On Monday, June 10, 1991, I remember having a peculiar discussion with my mother. Those who've read some of my stories will have encountered the fictional Redmond Mountford and he features in this one, too. Redmond's wife, Petula, worked with my father, and Redmond and Petula's marriage was one where Petula was dominant and Redmond just went along with it, without caring. A man my father worked with would donate to the social club but never attended any workplace parties, his logic being, he had his family, his friends and his colleagues, and he didn't mix business and pleasure. My Dad is friendly by nature, and what we were to observe with Redmond and Petula was that Petula had no respect for boundaries, in that when she rang up to ask if she could come over to our place, rather than waiting to be asked if she'd like a cup of coffee, she would ring up and say, "Get the coffee on, we'll be over in fifteen minutes." The only nice thing Redmond and Petula did for me was bring Redmond's sister (who was not racist) along for a holiday with us and she and I spent a lot of time together.
Anyway, Petula and Redmond had some friends who were the jealous types who didn't understand that people could be individually friends with others, and Petula would invite them along. On this particular morning, they were heading out for a picnic and my mother said to me, "I hope they don't have it that the men ride in one car and the women in another." My mother became carsick from Petula's driving. Now, here's where the clash came. Petula could only drive an automatic and Redmond had a manual four wheel drive. The other people were coming with Redmond and Petula and they were a family of four. I said, "Well, you shouldn't have to worry about that, as surely Redmond is taking his four wheel drive." To which my mother replied, "No! You don't use your own car and pay for the fuel when you can use a company car for nothing!" My mother was talking in economic terms of using a company car for free while I was thinking in terms of laws and a different practicality. The company car was a Ford Falcon that could take five people (it was a T-bar automatic not a column shift automatic, whereas Redmond's car was a Ford Maverick (a rebadged Nissan Patrol) with a seating capacity for seven (including the extra seat in the back, and I know, as when we went somewhere, Redmond put the extra seat down for my brother and I to sit in, which, for someone of 190cms, wasn't exactly comfortable) so Redmond and Petula and the family of four could be accommodated in that, whereas it would be illegal to fit six in the Falcon thus necessitating splitting the people up.
Petula was not in the same league as the stupid doctor who claimed that men and women could never be just friends, but she was exclusionary. She believed that the men should do something, the women should sit and drink wine and the kids should be somewhere. The correct solution would have also meant, the men do this, the women do this, the kids go off and play, but Peter takes a large bean bag or inflatable seat and sits under a tree by himself and reads a book. My identity amongst them was, "Peter the bookworm," a title I was happy to wear.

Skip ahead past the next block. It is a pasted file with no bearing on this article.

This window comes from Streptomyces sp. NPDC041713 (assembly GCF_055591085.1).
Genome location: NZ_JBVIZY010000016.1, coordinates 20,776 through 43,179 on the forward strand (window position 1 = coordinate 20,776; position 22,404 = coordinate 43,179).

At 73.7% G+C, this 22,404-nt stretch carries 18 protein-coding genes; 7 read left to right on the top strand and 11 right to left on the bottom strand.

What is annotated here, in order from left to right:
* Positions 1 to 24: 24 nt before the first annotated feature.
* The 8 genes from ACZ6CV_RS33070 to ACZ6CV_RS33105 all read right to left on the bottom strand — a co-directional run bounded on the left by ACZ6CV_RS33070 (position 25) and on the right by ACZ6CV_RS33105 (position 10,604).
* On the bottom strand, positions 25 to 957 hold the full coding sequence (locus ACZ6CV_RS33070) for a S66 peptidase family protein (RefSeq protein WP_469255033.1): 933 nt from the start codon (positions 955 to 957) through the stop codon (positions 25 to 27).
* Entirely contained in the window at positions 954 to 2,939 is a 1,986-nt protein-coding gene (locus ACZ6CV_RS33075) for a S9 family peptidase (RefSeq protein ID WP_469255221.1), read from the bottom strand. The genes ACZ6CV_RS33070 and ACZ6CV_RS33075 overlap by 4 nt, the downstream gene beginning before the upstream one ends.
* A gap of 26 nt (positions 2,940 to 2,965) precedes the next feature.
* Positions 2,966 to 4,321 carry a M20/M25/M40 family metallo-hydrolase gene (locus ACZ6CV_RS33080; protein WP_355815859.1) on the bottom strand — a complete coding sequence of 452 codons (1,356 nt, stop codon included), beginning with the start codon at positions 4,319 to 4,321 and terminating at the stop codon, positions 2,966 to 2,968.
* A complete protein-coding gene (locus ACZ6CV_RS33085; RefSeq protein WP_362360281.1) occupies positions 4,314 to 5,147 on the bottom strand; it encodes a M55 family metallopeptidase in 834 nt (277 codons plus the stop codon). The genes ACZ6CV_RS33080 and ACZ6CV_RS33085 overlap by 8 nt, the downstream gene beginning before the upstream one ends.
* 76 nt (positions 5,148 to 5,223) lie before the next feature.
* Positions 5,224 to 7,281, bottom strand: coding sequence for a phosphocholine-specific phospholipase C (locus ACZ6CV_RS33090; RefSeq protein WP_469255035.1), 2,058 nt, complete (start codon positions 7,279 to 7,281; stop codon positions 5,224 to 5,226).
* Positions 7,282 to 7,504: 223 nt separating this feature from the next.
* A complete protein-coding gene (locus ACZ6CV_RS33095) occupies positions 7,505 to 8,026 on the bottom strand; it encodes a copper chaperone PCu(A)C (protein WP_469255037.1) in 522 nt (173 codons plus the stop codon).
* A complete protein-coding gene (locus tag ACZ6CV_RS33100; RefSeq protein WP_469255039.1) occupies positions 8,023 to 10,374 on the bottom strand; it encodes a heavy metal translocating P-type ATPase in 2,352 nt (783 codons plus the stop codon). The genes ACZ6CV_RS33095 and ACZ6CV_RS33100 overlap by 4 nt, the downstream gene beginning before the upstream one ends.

I know that some autistic people find comfort in alcohol or drugs (I drank a bit when I was younger, but I don't anymore) but, by in large we can be law abiding citizens. This may clash with our social justice ideals, however, and here is where we need to differentiate between law and justice. Vengeance isn't justice. Some of us believe that refugees should be permitted to stay in Australia and it's not the circumstances by which they come but the circumstances from which they fled that determines their refugee status. The law of this country may say otherwise, but we are aware that laws are not always just. The use of drugs may help some with anxiety but others of us say, "If we were caught in possession of these drugs, we'd face harsh consequences."
I can even remember with my first real girlfriend, she couldn't understand why I wouldn't park in a no standing zone. I even remember one day, we were near the department of transport and she said, "Look, park there." She then got angry when I pointed out a "No Entry" sign (it could have caused an accident if there'd been an oncoming car) and the bay was reserved for vehicle inspections (i.e. you change the engine in your car and update your details and the like), but no, it was a spare space!
Furthermore, obeying the law should never be conflated with compliance therapy. Compliance therapy is about forcing someone to abandon themselves, whereas pointing out to an autistic person what a stop sign means is about teaching life skills.
Autistic folks receive less credit than they deserve in society. Many of us can apply a different way of thinking that can be right, as evidenced with the example above, the neuro-typical thought, "Oh, beauty, a company car means free fuel," while the autistic thought, "Err, no, the legalities of taking six people in a car that can accommodate five is a recipe for disaster if stopped by the police." (Bearing in mind, Petula had received two speeding tickets the following year, so carrying a passenger without a seatbelt would attract a serious fine.) So, accommodate our thinking and validate the logic behind it, it could just save your skin.